Review: Fonda up, J.Lo down in 'Monster'
Without Fonda and Sykes, film is flat
By Paul Clinton
(CNN) -- Jennifer Lopez is a multi-talented, beautiful woman. When she picks the right material -- such as "Selena" or "Out of Sight" -- she also shows she's a very capable actress.
But like a hound dog with a bad head cold, her instincts are often off the mark. Her latest effort, "Monster-in-Law," is only saved -- by the skin of its teeth -- by her co-stars, Jane Fonda and Wanda Sykes.
After a 15-year self-imposed exile from Hollywood, Fonda, the 67-year-old multiple Academy Award winner, is back -- and she lets it rip in "Monster-in-Law."
It's her first comedy since "Nine to Five" in 1980 and she takes what has become a standard, rather trite, paint-by-numbers Lopez vehicle (think "The Wedding Planner" and "Maid in Manhattan") and elevates it to a whole new level. I wouldn't go as far as to say she single-handedly makes lemonade out of lemons, but she adds some much-needed sweetener. She also adds a cross-generational appeal that can only help at the box office.
Fonda is supported by standup comic-turned-actress Sykes, who delivers a wonderfully deadpan performance. Whenever the two appear in a scene together the screen lights up and the comedy kicks into high gear.
However, they don't enter the story until about 15 minutes into the film. Making it through those minutes is like wading through mud.
Mixing it up
Lopez plays Charlotte "Charlie" Cantilini, a no-nonsense, independent young woman holding down a number of jobs -- including dog walker. It's while walking those dogs that she runs into Mr. Right in the form of Dr. Kevin Fields -- a rather bland dreamboat with perfect teeth -- played by Michael Vartan.
They exchange a brief "I want to jump your bones" look, but she keeps seeing him time after time over the next few days. In Hollywood terms that's called "meeting cute." Cuteness wears real thin real quickly.
Before you can say "haven't I seen this film before on the Lifetime channel?" they've fallen in love and moved in together. At this belated point -- actually it's just in time in terms of saving the film -- Kevin decides it's time for Charlie to meet his dear ol' mom.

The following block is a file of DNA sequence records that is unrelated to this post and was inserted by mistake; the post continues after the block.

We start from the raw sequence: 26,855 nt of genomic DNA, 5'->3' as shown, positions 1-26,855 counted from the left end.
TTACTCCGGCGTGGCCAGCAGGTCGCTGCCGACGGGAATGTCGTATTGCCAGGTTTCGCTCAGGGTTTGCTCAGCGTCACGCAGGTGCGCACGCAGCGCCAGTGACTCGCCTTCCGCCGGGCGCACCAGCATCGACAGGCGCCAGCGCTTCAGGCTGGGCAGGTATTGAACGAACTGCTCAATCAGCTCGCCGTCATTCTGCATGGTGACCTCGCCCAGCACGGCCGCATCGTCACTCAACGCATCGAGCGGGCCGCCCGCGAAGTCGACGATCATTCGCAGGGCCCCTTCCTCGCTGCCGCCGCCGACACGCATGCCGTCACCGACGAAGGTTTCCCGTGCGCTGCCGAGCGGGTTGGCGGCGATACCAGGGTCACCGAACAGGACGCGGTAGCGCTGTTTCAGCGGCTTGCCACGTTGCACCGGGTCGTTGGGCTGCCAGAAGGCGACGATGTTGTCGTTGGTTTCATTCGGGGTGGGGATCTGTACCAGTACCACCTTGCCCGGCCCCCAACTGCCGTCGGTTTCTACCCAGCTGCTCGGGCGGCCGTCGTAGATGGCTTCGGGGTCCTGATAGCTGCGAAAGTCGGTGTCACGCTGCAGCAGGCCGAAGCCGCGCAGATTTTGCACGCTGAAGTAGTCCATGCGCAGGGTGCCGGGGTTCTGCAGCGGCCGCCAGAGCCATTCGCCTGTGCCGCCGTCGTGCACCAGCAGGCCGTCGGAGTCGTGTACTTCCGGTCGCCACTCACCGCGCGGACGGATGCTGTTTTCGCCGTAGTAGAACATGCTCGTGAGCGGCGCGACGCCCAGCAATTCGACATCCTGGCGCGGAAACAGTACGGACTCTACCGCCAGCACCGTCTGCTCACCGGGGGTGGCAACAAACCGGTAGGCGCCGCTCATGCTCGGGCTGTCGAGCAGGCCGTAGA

Bad move. Viola (Fonda) has just been fired from her job as a high-powered Barbara Walters-type interviewer. After suffering a meltdown on national television -- when she tries to strangle a Britney Spears clone -- she's committed to a posh mental hospital.
Wanda Sykes, who plays the Fonda character's assistant, is one of the movie's bright spots.
Her career in shambles, she retreats to her huge mansion to continue her recovery with Sykes, as her loyal assistant Ruby, in tow. At this point, Junior appears with his dog- walking girlfriend, and during tea proposes marriage to Charlie right in front of his decidedly unstable mother.
Viola puts on a paper-thin brave front, but secretly begins plans -- with Ruby's help -- to break up the engagement by becoming the mother-in-law from hell. At first Charlie tries to appease Viola, but that proves to be impossible.
Soon she begins to fight fire with fire and the two women find themselves in a pitched battle over Kevin's future. Kevin, of course, is completely clueless throughout all this obvious turmoil right up until the predictable ending of the film.
Flawed date movie
"Monster-in-Law" is the screenwriting debut for Anya Kochoff. She's created great roles for Fonda and Sykes, who both milk them for all their worth. She's also written a character for Lopez which unfortunately keeps her firmly in her romantic comedy comfort zone -- a zone which has become a rut.
Elaine Stritch also makes an appearance as Viola's mother-in-law, one that is (almost) worth the price of admission.
Vartan, however, is mainly reduced to eye candy. To be fair, though, this is a film written by a woman for women; how many thousands of other films can you name where the women are merely props for the men who take center stage?
Director Robert Luketic ("Legally Blonde," "Win a Date with Tad Hamilton") clearly has a gift for comedic timing and guides his actors with a light and loving touch.
Even with its many flaws, "Monster-in-Law" has some hilarious moments and will surely please its target audience. It's a fairly good date movie, and with June just around the corner -- the year's favorite month for weddings -- it might also be a great night out for soon-to-be brides and their future mothers-in-law. Moreover, it's nice to have Fonda back.
But J.Lo, you may want to find a new agent.